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In Indonesia, more tech startups and SOEs are teaming up, but does everybody win?

Written by Ursula Florene Published on     2 mins read

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This is good for the growth of the local startup ecosystem, says expert.

Indonesia’s government keeps nudging its state-owned enterprises to digitalize their operations by tapping the local tech startups. The two sides have started to cooperate on projects and new products, while the corporate venture capital arms of the SOEs—BRI Ventures, Mandiri Capital, and Telkom Group’s MDI Ventures—are funneling money into the tech firms.

Bank Mandiri on Wednesday launched a co-branded Visa card together with Sea Group’s e-commerce unit Shopee, reaching for the latter’s “massive user base,” as Mandiri’s director Aquarius Rudianto explained it. Shopee users can apply for the card on the app, and the bank will follow up separately for data verification.

For Mandiri it isn’t the first co-issued credit card with a startup. The lender also linked up with travel platform Traveloka in February last year. Similarly, Bank Rakyat Indonesia (BRI) partnered with the travel unicorn offering a Traveloka PayLater Card.

Fithra Faisal Hastiadi from the University of Indonesia welcomed the initiatives. “In the beginning, we saw that SOEs tried to create an exclusive digital ecosystem by launching their own products,” he said. “But since their approach is top-down, the products didn’t really fulfil the users’ needs. It’s not really sustainable.”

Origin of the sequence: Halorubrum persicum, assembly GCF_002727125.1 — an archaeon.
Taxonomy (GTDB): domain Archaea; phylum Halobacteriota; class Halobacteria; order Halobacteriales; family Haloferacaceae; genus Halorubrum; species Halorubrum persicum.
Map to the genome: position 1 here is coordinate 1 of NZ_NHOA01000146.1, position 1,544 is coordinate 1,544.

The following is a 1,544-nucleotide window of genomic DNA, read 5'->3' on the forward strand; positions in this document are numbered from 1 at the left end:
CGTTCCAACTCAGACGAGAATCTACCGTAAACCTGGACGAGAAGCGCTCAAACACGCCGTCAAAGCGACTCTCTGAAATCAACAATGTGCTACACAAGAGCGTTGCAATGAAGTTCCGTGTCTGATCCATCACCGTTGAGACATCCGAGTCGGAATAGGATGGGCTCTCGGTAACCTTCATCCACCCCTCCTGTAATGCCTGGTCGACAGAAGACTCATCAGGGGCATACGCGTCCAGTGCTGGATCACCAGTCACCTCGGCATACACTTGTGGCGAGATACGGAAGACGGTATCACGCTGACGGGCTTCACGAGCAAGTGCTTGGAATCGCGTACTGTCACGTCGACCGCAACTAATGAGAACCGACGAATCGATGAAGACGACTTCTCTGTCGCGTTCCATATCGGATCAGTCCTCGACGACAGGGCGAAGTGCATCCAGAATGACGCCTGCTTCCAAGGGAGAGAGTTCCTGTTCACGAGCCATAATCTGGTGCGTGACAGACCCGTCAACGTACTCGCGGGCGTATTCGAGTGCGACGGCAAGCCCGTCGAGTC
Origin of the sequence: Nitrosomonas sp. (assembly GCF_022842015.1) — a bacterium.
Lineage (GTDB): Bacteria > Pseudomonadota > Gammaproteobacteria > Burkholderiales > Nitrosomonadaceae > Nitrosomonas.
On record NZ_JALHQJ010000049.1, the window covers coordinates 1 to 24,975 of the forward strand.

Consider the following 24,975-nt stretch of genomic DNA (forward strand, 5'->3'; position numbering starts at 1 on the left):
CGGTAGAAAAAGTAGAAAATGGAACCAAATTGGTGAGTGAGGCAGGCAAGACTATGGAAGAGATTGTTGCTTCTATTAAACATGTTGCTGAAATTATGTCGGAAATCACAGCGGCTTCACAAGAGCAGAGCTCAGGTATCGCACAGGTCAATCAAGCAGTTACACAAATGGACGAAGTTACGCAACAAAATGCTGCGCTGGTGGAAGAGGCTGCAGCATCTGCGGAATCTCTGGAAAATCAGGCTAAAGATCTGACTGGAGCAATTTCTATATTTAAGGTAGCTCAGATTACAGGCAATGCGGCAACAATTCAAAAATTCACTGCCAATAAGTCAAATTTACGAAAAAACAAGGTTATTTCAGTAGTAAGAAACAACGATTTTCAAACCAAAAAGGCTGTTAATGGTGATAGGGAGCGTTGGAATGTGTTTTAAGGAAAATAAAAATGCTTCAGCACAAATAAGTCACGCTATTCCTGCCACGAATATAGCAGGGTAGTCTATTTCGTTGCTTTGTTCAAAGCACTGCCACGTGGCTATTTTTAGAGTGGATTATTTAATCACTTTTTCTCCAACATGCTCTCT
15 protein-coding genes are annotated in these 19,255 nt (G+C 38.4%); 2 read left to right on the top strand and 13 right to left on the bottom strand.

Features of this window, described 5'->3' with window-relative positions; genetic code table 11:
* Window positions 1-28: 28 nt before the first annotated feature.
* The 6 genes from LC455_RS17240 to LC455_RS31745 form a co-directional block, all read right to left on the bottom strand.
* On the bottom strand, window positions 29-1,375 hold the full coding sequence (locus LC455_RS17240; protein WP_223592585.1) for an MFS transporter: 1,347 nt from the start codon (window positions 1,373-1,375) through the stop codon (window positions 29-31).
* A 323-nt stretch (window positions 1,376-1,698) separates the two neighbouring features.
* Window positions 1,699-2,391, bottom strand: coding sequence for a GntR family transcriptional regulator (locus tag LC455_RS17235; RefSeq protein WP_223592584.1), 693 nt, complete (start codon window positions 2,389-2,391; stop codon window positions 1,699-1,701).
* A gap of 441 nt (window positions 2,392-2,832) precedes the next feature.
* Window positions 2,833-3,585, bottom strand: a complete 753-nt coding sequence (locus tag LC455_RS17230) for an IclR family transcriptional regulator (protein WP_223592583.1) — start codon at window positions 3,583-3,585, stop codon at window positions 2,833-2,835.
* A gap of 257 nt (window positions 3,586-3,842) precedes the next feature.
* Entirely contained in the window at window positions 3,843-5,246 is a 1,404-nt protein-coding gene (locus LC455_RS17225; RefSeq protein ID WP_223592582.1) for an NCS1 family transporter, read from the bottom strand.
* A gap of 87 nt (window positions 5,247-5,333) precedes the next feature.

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Meanwhile, startup companies chose the bottom-up approach, developing products based on market needs. And they managed to catch larger user bases. By collaborating with the startups, Hastiadi said, SOEs benefit from the broad user bases while the startups gain support from the government. “This is good for the growth of the local startup ecosystem,” he added.

But on the other side, the state-owned banks might also grow their future competition. Shopee itself entered the ring through the acquisition of Bank Kesejahteraan Ekonomi (BKE) in February. Still, Hastiadi believes that it might not necessarily turn out that way. When Gojek started offering ride-hailing, Indonesia’s largest taxi operators Blue Bird Group complained how it destroyed the market. In the end, both joined hands and Gojek users can now order Blue Bird taxis from the app. The decacorn even bought a minority stake of the taxi firm.

Hastiadi thinks that there could be a similar relationship between incoming digital banks and state-owned institutes. “Rather than competing and be in a lose-lose situation, better collaborate and create a win-win situation,” he said.

With the co-branded credit cards, the established lenders got their foot in the door, Hastiadi said. So even if the tech firms launch their own banks and services, they already have their product in it.

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